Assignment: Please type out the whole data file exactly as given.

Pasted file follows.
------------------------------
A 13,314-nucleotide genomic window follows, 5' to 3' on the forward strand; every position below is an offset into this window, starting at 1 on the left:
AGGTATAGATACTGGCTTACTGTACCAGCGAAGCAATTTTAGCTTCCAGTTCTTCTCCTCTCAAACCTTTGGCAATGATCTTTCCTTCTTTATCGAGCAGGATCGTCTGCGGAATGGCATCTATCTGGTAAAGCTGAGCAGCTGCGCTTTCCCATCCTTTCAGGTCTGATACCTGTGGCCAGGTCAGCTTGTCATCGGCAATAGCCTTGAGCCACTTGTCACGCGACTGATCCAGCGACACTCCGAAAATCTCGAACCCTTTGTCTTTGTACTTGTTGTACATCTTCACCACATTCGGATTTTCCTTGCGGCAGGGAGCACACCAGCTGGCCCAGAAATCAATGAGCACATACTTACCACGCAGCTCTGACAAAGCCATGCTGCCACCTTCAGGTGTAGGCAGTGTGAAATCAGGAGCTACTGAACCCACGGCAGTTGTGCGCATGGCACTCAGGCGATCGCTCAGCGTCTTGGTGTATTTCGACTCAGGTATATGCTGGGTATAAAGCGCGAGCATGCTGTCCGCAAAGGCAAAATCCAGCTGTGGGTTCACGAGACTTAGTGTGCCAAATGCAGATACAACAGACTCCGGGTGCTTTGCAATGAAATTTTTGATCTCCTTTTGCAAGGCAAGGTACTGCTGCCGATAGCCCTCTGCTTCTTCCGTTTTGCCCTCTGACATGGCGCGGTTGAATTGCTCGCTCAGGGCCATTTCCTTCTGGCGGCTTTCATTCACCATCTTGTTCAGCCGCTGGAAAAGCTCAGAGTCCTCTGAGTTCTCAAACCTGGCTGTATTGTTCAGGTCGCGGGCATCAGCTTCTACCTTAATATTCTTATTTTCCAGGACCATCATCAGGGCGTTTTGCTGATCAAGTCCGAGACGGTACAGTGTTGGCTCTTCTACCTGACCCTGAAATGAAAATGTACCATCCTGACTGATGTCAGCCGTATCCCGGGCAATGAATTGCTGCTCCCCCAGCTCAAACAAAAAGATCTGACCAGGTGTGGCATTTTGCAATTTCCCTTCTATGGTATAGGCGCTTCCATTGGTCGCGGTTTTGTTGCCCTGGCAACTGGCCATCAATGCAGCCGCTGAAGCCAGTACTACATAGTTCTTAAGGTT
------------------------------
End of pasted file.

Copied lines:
A 13,314-nucleotide genomic window follows, 5' to 3' on the forward strand; every position below is an offset into this window, starting at 1 on the left:
AGGTATAGATACTGGCTTACTGTACCAGCGAAGCAATTTTAGCTTCCAGTTCTTCTCCTCTCAAACCTTTGGCAATGATCTTTCCTTCTTTATCGAGCAGGATCGTCTGCGGAATGGCATCTATCTGGTAAAGCTGAGCAGCTGCGCTTTCCCATCCTTTCAGGTCTGATACCTGTGGCCAGGTCAGCTTGTCATCGGCAATAGCCTTGAGCCACTTGTCACGCGACTGATCCAGCGACACTCCGAAAATCTCGAACCCTTTGTCTTTGTACTTGTTGTACATCTTCACCACATTCGGATTTTCCTTGCGGCAGGGAGCACACCAGCTGGCCCAGAAATCAATGAGCACATACTTACCACGCAGCTCTGACAAAGCCATGCTGCCACCTTCAGGTGTAGGCAGTGTGAAATCAGGAGCTACTGAACCCACGGCAGTTGTGCGCATGGCACTCAGGCGATCGCTCAGCGTCTTGGTGTATTTCGACTCAGGTATATGCTGGGTATAAAGCGCGAGCATGCTGTCCGCAAAGGCAAAATCCAGCTGTGGGTTCACGAGACTTAGTGTGCCAAATGCAGATACAACAGACTCCGGGTGCTTTGCAATGAAATTTTTGATCTCCTTTTGCAAGGCAAGGTACTGCTGCCGATAGCCCTCTGCTTCTTCCGTTTTGCCCTCTGACATGGCGCGGTTGAATTGCTCGCTCAGGGCCATTTCCTTCTGGCGGCTTTCATTCACCATCTTGTTCAGCCGCTGGAAAAGCTCAGAGTCCTCTGAGTTCTCAAACCTGGCTGTATTGTTCAGGTCGCGGGCATCAGCTTCTACCTTAATATTCTTATTTTCCAGGACCATCATCAGGGCGTTTTGCTGATCAAGTCCGAGACGGTACAGTGTTGGCTCTTCTACCTGACCCTGAAATGAAAATGTACCATCCTGACTGATGTCAGCCGTATCCCGGGCAATGAATTGCTGCTCCCCCAGCTCAAACAAAAAGATCTGACCAGGTGTGGCATTTTGCAATTTCCCTTCTATGGTATAGGCGCTTCCATTGGTCGCGGTTTTGTTGCCCTGGCAACTGGCCATCAATGCAGCCGCTGAAGCCAGTACTACATAGTTCTTAAGGTT